I. I desire that should I die, it is my wish to be buried according to the rites of the [religion, ie: Roman Catholic Church] and interred at [burial site location, ie: family mausoleum in Manila];

 II. To my wife, [name], I give the following property to wit: [asset];

 III. To my children, [name] and [name], I give the following properties to wit: [asset] in equal shares;

 IV. To my brother, [name], I give the following properties to wit: [asset].

 V. To my loyal assistant, [name], I give the following properties to wit: [asset].

 VI. I hereby designate [name] as the executor and administrator of this Last Will and Testament, and in his incapacity, I name and designate [name] as his substitute.

 VII. I hereby direct that the executor and administrator of this Last Will and Testament or his substitute need not present any bond;

 VIII. I hereby revoke, set aside, and annul any and all of my other will or testamentary dispositions that I have made, executed, signed, or published preceding this Last Will and Testament.

 IN WITNESS WHEREOF, I have hereunto affixed my signature this [date] in [city], Philippines.

Signature of Testator over Printed Name

via Project Noah PH

How to Probate a Will in the Philippines

Without probate, the properties listed in the will cannot be transferred, and it will remain in the name of the deceased until the process is completed.

Even foreign wills must go through Philippine courts to prove that it is valid. 

The last will and testament will be probated in the municipality or city of the testator’s permanent residence. The probate process can also go through while the testator is still alive.

This will enable the court to prove that the testator is of sound mind. 

What is Probate?

All beneficiaries of your will need to go through to court, and the process that allows the properties to be distributed is called probate.

Avoiding probate is not possible whatever the type of will is. 

Last Will and Testament FAQs

Still have some questions about writing your will? We’ve rounded up some FAQs below. 

Who needs a will?

While all individuals need to have a will, here are the specific categories that must settle their will as soon as possible: 

– Married individuals 
– People with children, minor or not
– Those who have a positive net worth
– Those with a lot of assets

Will vs. Inheritance vs. Trusts

A will is a legal document that states how you want your assets to be distributed and how you want your affairs to be handled after your death.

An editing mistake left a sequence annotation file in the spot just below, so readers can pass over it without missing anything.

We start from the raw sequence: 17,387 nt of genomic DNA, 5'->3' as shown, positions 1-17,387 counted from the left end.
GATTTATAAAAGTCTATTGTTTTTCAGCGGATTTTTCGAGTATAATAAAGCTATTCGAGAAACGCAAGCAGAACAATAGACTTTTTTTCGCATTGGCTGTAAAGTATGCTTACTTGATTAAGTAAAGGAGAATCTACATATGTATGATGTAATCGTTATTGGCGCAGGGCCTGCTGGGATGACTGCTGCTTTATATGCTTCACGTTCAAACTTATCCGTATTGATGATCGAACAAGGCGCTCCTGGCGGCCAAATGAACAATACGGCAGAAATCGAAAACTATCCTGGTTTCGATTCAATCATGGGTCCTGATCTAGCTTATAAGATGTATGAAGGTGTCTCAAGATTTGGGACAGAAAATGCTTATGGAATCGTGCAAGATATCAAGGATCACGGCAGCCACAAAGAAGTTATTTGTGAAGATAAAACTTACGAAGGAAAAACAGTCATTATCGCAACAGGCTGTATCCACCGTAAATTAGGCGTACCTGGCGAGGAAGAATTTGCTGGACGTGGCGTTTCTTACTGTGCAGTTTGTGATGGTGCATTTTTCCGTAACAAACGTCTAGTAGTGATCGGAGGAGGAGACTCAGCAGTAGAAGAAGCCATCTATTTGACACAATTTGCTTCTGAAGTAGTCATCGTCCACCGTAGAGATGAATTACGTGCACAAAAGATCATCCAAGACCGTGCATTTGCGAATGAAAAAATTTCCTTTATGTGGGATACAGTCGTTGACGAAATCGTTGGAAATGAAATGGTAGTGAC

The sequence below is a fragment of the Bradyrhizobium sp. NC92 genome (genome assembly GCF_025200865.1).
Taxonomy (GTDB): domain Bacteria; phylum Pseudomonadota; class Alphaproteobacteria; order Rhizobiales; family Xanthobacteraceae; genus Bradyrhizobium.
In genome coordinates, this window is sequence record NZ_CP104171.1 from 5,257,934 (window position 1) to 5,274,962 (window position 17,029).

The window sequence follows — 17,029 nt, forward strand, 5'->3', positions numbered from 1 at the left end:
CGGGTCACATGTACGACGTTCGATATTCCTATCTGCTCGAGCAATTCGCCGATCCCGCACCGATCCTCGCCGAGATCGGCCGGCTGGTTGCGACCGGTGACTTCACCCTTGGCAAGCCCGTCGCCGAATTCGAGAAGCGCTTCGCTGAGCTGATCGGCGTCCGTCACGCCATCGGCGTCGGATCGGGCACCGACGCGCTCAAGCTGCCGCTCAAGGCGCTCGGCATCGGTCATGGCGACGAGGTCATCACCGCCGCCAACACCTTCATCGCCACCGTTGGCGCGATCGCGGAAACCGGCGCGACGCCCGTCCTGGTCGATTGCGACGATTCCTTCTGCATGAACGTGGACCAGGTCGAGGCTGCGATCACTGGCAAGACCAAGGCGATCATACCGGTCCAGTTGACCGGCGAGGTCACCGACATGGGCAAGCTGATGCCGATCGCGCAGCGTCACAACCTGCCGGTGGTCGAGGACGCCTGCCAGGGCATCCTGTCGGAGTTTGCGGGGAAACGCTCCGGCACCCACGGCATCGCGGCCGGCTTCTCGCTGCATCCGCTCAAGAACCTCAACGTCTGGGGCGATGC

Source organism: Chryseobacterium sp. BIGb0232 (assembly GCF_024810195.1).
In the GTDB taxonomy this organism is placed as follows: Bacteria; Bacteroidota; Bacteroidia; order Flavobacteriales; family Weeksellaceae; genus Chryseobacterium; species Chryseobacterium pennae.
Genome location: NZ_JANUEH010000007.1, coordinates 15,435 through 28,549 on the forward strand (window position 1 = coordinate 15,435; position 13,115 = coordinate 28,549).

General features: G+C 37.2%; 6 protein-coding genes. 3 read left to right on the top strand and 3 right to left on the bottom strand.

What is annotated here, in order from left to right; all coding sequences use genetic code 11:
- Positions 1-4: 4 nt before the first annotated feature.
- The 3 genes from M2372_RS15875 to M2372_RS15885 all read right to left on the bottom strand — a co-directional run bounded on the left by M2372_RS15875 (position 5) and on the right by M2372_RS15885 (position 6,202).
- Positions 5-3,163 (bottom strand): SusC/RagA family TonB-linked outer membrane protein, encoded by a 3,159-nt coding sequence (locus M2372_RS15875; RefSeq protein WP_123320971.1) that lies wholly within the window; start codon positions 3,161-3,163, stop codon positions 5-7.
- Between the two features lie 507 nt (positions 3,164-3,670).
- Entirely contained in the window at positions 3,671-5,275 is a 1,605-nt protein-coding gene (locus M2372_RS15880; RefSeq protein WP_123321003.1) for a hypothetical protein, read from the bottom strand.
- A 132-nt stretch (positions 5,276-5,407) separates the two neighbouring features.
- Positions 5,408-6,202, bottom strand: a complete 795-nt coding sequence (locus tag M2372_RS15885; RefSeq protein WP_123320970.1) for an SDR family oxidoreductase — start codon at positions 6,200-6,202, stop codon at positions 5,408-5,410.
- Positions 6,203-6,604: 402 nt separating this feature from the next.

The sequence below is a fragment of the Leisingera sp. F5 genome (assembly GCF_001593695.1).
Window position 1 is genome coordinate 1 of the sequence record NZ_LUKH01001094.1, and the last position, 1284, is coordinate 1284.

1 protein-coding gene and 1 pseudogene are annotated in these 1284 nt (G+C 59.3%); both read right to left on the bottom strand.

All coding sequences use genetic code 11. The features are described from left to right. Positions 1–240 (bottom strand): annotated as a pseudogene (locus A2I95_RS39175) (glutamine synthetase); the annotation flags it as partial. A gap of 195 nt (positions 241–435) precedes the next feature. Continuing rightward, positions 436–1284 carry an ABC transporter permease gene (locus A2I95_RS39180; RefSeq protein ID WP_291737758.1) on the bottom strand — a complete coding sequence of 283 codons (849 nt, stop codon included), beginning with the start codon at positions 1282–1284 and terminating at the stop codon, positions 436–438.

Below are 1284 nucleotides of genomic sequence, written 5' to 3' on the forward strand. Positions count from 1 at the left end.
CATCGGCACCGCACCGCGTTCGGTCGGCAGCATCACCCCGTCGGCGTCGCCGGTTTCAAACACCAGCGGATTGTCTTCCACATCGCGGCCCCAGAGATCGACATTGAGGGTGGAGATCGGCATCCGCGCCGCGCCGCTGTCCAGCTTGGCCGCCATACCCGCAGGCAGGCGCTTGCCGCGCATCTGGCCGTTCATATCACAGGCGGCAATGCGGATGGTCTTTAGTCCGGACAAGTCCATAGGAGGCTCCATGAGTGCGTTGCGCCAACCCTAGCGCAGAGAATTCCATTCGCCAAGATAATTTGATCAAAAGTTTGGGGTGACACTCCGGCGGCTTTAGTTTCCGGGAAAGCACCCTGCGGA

Meanwhile, a trust holds properties and assets for beneficiaries for a certain or indefinite period.

On the other hand, the beneficiaries of inheritance can control and possess the assets or property when they inherit it. 

The major difference between a trust and an inheritance is a trust can be used to transfer assets while a person is still alive. With inheritance, the owner of the assets must pass away before all assets can be inherited. 

What happens if you die without writing a Will? 

If you don’t have a will, the Philippine law states that your compulsory heirs will automatically inherit your assets and estate. 

What makes a Will valid?

For a will to be valid, the testator must be at least 18 years old.

For notarized wills, it must be signed by the testator and three witnesses, and notarized.

For holographic wills, it must be handwritten. Both types of wills should be written while the testator is of sound mind. 

That said, an oral or video recording where the testator narrates how he/she wants properties to be handled is not valid. A private letter addressed to the children or spouse of the deceased is also not valid. 

Can you enforce a will while the testator is still alive?

It is possible to probate the will while the testator is still alive. 

How to prove if the document is someone’s will?

For notarized wills, how it was witnessed and signed will be examined, as well as the mental capacity of the testator while making the will.

On the other hand, holographic wills must be signed and dated.

How do you enforce a will in the Philippines?

Before a will can be enforced, it is important that the formalities required by the law must be followed. Then, it must be submitted to and allowed by a probate court.

There needs to be a judicial proceeding where the court is involved. This will give life to the will’s stipulations.